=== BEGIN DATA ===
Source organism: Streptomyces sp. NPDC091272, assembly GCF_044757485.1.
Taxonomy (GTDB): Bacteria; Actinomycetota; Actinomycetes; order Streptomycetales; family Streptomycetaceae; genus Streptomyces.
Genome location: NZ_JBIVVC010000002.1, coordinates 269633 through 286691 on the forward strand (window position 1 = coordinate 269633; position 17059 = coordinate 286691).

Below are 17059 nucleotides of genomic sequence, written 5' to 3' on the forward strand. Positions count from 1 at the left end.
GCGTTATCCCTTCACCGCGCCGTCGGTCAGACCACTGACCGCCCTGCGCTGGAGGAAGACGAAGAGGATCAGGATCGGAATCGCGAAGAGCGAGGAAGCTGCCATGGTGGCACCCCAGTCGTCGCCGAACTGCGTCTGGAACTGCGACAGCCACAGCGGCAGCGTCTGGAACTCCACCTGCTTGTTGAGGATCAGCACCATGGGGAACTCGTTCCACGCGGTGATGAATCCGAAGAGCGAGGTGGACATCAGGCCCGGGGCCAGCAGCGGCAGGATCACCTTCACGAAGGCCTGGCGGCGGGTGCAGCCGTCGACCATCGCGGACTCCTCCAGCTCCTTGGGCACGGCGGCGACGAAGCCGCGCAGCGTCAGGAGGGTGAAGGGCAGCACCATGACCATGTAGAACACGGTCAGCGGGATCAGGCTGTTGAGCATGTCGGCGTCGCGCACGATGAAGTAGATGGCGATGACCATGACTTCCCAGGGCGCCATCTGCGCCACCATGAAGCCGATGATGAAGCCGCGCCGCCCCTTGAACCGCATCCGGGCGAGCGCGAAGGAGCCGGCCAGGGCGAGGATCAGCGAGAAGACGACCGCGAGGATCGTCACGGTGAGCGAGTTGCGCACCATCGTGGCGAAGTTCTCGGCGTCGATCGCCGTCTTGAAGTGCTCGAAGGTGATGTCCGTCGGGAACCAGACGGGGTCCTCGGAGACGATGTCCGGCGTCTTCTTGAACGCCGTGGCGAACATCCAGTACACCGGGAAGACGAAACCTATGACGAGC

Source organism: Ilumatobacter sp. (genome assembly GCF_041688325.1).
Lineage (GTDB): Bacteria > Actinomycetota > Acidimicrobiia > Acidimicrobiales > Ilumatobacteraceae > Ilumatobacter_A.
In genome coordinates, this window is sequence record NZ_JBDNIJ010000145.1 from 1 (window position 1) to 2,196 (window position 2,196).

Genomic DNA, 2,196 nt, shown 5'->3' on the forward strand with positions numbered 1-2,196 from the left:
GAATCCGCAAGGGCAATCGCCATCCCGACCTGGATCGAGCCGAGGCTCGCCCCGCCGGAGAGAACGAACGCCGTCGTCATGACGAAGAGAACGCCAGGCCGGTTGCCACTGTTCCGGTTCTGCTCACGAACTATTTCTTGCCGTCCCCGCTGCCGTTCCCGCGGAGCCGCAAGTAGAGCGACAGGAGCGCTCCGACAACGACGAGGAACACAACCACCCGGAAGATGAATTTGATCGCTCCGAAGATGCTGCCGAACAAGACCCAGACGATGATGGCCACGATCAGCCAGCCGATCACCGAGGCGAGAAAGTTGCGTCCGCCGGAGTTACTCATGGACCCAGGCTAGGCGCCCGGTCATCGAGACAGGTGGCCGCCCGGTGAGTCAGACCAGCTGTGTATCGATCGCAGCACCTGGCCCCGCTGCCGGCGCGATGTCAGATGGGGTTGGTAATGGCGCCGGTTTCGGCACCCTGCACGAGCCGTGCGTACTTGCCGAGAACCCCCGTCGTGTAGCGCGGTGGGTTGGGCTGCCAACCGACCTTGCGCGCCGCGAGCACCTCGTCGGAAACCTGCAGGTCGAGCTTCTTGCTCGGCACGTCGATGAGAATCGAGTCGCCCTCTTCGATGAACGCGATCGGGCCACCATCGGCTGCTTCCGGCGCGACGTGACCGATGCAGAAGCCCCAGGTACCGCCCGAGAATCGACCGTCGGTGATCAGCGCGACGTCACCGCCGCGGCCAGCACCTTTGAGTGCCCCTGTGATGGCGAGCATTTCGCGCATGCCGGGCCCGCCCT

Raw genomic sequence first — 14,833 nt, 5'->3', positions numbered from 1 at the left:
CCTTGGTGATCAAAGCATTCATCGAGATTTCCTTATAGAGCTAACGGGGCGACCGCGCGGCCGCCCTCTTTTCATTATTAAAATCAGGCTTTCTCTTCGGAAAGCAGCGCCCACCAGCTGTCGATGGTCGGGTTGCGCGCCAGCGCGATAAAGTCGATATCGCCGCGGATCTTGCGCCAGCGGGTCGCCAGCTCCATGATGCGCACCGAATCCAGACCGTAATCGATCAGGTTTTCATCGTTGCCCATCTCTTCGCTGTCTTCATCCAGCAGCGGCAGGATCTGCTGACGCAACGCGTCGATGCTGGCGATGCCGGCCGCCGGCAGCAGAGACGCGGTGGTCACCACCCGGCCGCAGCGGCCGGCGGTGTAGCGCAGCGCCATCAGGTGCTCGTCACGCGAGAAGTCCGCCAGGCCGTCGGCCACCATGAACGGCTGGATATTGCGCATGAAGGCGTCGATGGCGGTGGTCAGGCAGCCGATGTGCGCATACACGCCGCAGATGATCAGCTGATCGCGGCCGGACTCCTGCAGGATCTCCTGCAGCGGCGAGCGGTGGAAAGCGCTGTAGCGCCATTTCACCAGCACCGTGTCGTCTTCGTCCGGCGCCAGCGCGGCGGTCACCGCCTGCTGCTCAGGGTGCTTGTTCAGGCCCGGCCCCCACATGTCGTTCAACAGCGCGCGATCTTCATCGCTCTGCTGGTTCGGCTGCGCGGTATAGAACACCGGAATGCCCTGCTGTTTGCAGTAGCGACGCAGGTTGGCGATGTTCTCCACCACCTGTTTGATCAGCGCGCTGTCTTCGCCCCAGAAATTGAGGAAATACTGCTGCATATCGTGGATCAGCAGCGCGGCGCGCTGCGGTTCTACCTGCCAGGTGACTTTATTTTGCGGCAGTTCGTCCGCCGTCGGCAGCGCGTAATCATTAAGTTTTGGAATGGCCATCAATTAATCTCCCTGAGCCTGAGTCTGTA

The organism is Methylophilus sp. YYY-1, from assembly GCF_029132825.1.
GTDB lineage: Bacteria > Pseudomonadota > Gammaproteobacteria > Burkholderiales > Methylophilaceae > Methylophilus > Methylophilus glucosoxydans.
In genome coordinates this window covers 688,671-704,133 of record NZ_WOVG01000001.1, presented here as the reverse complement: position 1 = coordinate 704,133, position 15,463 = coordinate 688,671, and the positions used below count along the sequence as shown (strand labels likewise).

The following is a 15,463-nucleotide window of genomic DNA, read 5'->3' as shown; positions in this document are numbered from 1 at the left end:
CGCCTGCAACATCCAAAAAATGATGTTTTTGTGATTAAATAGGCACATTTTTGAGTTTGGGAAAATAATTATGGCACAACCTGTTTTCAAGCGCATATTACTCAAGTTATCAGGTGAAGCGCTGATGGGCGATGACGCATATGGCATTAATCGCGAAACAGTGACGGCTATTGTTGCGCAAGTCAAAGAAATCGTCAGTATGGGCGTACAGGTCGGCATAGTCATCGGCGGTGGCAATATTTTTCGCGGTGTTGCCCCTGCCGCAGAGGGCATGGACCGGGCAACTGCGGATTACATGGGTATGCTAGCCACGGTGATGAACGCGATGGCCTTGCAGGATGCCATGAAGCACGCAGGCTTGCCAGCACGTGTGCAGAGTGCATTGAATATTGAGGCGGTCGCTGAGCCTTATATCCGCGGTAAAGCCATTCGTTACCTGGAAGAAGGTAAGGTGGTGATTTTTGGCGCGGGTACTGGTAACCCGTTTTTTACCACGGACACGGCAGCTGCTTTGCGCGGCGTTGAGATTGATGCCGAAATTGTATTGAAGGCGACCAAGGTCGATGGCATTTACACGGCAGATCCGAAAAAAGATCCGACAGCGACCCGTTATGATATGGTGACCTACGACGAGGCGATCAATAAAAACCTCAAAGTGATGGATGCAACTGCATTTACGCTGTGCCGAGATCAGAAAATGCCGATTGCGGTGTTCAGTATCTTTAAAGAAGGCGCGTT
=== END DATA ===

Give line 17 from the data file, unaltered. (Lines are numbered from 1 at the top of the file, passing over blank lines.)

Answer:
CGCCTGCAACATCCAAAAAATGATGTTTTTGTGATTAAATAGGCACATTTTTGAGTTTGGGAAAATAATTATGGCACAACCTGTTTTCAAGCGCATATTACTCAAGTTATCAGGTGAAGCGCTGATGGGCGATGACGCATATGGCATTAATCGCGAAACAGTGACGGCTATTGTTGCGCAAGTCAAAGAAATCGTCAGTATGGGCGTACAGGTCGGCATAGTCATCGGCGGTGGCAATATTTTTCGCGGTGTTGCCCCTGCCGCAGAGGGCATGGACCGGGCAACTGCGGATTACATGGGTATGCTAGCCACGGTGATGAACGCGATGGCCTTGCAGGATGCCATGAAGCACGCAGGCTTGCCAGCACGTGTGCAGAGTGCATTGAATATTGAGGCGGTCGCTGAGCCTTATATCCGCGGTAAAGCCATTCGTTACCTGGAAGAAGGTAAGGTGGTGATTTTTGGCGCGGGTACTGGTAACCCGTTTTTTACCACGGACACGGCAGCTGCTTTGCGCGGCGTTGAGATTGATGCCGAAATTGTATTGAAGGCGACCAAGGTCGATGGCATTTACACGGCAGATCCGAAAAAAGATCCGACAGCGACCCGTTATGATATGGTGACCTACGACGAGGCGATCAATAAAAACCTCAAAGTGATGGATGCAACTGCATTTACGCTGTGCCGAGATCAGAAAATGCCGATTGCGGTGTTCAGTATCTTTAAAGAAGGCGCGTT